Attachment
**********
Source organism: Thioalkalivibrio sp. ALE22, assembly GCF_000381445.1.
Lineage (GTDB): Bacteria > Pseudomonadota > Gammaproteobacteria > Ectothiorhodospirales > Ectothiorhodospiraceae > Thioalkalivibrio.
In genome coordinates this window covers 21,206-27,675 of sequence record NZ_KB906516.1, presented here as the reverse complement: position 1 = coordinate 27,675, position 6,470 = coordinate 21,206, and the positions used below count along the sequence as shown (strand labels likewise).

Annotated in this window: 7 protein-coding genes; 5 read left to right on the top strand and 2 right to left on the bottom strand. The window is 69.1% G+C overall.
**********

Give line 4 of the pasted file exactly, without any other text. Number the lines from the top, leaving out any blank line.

Annotated in this window: 7 protein-coding genes; 5 read left to right on the top strand and 2 right to left on the bottom strand. The window is 69.1% G+C overall.